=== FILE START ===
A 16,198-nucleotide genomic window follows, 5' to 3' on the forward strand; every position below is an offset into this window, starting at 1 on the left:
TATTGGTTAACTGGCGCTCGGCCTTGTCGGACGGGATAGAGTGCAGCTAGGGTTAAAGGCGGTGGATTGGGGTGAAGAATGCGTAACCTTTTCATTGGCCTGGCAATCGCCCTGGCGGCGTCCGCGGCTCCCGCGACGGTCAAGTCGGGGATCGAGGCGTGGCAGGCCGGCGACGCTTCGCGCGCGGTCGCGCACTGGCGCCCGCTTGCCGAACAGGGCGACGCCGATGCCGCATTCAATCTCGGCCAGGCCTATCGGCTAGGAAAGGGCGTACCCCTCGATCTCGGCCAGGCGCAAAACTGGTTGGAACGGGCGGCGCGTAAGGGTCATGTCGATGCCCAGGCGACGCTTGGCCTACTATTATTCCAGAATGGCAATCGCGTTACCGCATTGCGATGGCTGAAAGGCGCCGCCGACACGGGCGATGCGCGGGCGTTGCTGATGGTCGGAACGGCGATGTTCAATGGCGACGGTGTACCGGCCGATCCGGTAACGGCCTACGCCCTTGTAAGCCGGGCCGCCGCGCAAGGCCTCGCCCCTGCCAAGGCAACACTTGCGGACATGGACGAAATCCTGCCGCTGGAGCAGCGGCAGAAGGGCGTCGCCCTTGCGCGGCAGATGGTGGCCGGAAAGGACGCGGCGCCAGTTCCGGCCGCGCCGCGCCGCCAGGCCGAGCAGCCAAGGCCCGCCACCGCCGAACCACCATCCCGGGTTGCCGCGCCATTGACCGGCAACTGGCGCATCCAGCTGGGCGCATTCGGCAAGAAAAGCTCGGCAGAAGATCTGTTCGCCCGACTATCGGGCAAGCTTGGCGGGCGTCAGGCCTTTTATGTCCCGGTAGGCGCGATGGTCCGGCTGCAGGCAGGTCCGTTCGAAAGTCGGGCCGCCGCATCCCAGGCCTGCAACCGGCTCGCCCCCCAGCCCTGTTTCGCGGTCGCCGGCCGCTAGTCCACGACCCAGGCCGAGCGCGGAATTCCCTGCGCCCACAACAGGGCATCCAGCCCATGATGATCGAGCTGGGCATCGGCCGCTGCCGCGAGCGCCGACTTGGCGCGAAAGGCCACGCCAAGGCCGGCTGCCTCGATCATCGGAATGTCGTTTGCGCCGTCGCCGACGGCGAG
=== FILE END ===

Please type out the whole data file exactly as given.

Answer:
A 16,198-nucleotide genomic window follows, 5' to 3' on the forward strand; every position below is an offset into this window, starting at 1 on the left:
TATTGGTTAACTGGCGCTCGGCCTTGTCGGACGGGATAGAGTGCAGCTAGGGTTAAAGGCGGTGGATTGGGGTGAAGAATGCGTAACCTTTTCATTGGCCTGGCAATCGCCCTGGCGGCGTCCGCGGCTCCCGCGACGGTCAAGTCGGGGATCGAGGCGTGGCAGGCCGGCGACGCTTCGCGCGCGGTCGCGCACTGGCGCCCGCTTGCCGAACAGGGCGACGCCGATGCCGCATTCAATCTCGGCCAGGCCTATCGGCTAGGAAAGGGCGTACCCCTCGATCTCGGCCAGGCGCAAAACTGGTTGGAACGGGCGGCGCGTAAGGGTCATGTCGATGCCCAGGCGACGCTTGGCCTACTATTATTCCAGAATGGCAATCGCGTTACCGCATTGCGATGGCTGAAAGGCGCCGCCGACACGGGCGATGCGCGGGCGTTGCTGATGGTCGGAACGGCGATGTTCAATGGCGACGGTGTACCGGCCGATCCGGTAACGGCCTACGCCCTTGTAAGCCGGGCCGCCGCGCAAGGCCTCGCCCCTGCCAAGGCAACACTTGCGGACATGGACGAAATCCTGCCGCTGGAGCAGCGGCAGAAGGGCGTCGCCCTTGCGCGGCAGATGGTGGCCGGAAAGGACGCGGCGCCAGTTCCGGCCGCGCCGCGCCGCCAGGCCGAGCAGCCAAGGCCCGCCACCGCCGAACCACCATCCCGGGTTGCCGCGCCATTGACCGGCAACTGGCGCATCCAGCTGGGCGCATTCGGCAAGAAAAGCTCGGCAGAAGATCTGTTCGCCCGACTATCGGGCAAGCTTGGCGGGCGTCAGGCCTTTTATGTCCCGGTAGGCGCGATGGTCCGGCTGCAGGCAGGTCCGTTCGAAAGTCGGGCCGCCGCATCCCAGGCCTGCAACCGGCTCGCCCCCCAGCCCTGTTTCGCGGTCGCCGGCCGCTAGTCCACGACCCAGGCCGAGCGCGGAATTCCCTGCGCCCACAACAGGGCATCCAGCCCATGATGATCGAGCTGGGCATCGGCCGCTGCCGCGAGCGCCGACTTGGCGCGAAAGGCCACGCCAAGGCCGGCTGCCTCGATCATCGGAATGTCGTTTGCGCCGTCGCCGACGGCGAG